800 Years of vegetation change, fire and human settlement in the Sierra Nevada of California, USA.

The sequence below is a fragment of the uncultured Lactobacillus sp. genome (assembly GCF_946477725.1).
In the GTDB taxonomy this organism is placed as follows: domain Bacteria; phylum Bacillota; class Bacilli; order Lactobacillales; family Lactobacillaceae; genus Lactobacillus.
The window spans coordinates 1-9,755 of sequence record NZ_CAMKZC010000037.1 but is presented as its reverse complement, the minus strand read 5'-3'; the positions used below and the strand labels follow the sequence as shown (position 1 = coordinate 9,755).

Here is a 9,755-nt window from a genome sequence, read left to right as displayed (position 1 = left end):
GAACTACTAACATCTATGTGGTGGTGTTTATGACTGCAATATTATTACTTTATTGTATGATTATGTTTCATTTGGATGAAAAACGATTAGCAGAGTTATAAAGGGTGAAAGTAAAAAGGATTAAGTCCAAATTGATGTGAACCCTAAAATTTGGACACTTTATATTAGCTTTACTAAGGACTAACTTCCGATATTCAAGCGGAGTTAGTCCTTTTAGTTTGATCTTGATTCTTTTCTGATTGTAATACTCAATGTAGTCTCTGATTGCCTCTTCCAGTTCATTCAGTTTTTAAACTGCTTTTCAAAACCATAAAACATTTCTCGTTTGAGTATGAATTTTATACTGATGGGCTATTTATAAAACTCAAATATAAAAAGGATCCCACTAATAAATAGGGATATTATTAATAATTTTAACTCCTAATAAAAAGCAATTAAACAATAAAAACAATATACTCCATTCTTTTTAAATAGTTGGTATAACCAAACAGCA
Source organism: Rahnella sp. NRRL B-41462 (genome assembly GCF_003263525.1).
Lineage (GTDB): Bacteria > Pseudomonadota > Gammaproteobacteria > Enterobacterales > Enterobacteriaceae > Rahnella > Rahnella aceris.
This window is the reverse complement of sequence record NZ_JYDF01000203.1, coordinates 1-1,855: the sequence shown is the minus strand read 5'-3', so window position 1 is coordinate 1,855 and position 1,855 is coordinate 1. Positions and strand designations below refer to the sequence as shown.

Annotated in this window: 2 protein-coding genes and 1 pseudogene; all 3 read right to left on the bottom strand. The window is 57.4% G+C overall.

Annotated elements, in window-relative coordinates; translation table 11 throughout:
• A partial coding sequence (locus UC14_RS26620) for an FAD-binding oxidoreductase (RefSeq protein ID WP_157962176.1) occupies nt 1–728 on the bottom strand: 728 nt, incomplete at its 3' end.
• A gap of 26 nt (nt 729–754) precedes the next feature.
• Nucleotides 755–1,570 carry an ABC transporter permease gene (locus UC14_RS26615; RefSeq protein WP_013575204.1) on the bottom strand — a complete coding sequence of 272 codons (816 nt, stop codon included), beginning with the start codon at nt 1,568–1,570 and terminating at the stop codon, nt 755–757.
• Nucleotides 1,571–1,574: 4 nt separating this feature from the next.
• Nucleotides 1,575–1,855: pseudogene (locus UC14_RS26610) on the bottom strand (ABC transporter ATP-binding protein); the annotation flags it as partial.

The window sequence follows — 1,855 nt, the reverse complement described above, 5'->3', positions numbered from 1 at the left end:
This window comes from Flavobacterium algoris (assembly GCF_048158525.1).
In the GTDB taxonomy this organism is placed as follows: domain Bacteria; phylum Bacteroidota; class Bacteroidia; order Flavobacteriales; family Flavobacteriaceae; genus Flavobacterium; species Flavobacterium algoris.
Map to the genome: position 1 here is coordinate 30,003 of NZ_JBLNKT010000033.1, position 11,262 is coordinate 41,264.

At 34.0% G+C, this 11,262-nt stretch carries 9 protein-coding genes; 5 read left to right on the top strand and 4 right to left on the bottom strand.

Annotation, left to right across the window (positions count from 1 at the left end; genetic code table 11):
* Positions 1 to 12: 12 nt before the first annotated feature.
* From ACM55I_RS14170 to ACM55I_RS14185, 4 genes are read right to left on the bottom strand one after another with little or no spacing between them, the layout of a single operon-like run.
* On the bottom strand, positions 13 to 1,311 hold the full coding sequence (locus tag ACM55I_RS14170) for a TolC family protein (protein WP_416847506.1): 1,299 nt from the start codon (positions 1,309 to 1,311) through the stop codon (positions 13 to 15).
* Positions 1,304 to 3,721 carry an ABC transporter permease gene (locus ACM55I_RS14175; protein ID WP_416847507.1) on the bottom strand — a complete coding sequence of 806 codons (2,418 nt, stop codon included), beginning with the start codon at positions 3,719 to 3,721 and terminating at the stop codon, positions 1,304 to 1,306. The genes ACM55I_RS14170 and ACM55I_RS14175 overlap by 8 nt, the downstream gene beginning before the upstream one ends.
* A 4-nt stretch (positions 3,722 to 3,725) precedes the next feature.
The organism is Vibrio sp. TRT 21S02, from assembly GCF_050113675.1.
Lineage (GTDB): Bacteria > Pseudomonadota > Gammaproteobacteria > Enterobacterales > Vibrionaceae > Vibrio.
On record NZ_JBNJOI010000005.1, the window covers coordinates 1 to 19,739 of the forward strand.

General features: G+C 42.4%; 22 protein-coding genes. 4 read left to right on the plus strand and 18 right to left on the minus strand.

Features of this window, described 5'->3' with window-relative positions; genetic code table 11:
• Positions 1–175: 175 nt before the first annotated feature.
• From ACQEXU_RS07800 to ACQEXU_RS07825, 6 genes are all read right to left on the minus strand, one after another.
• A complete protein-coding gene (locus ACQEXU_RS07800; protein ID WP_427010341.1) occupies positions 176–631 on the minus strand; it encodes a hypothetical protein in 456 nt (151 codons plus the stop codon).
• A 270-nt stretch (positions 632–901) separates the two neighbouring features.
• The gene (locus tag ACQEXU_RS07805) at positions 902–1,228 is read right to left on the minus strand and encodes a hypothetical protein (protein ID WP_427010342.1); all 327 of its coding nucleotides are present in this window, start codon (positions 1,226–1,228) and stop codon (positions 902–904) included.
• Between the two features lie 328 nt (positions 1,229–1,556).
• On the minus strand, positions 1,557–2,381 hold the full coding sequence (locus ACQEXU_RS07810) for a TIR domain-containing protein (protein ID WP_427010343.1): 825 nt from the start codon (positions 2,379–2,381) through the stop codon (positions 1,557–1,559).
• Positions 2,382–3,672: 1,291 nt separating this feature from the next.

A combination of pollen and sedimentary charcoal stratigraphies are used in conjunction with historical records to determine the relationships between climate, vegetation change and changing disturbances over the last 800 years in the Sierra Nevada, California. This period witnessed significant climate variability (the 'Medieval Climate Anomaly' followed by the 'Little Ice Age'), as well as expansion of Native American, then Euro-American, populations. From c. AD 1300 to about AD 1800, the meadow was surrounded by a Pinus ponderosa-mixed conifer forest. The abundance of charcoal and carbonaceous spheres in the sediments suggests fire repeatedly burned across the meadow between c. AD 1300 and c. AD 1550, suggesting frequent surface fires. A similar pattern was noted previously in nearby Yosemite Valley, associated with a proto-historic Miwok population expansion (Anderson and Carpenter, 1991). Subsequently, cooler conditions with greater meadow soil moisture prevailed during the LIA, but with little decline in burning. We interpret this as evidence for continued Native American burning. Beginning in the mid-19th century CE, pine pollen percentages declined substantially, then rebounded somewhat during the 20th century. Grass pollen increases, and introduced herbs (Erodium, Plantago, Rumex, Zea) increase, documenting Euro-American settlement of the local Wawona area, with harvesting of economically important trees, livestock grazing and small-scale farming. These changes are consistent with the historical record. The sedimentary record largely confirms the fire scar record, documenting the anomalous nature of the absence of fire in the vicinity, which is critical to our understanding of the importance of this process on pre-European landscapes.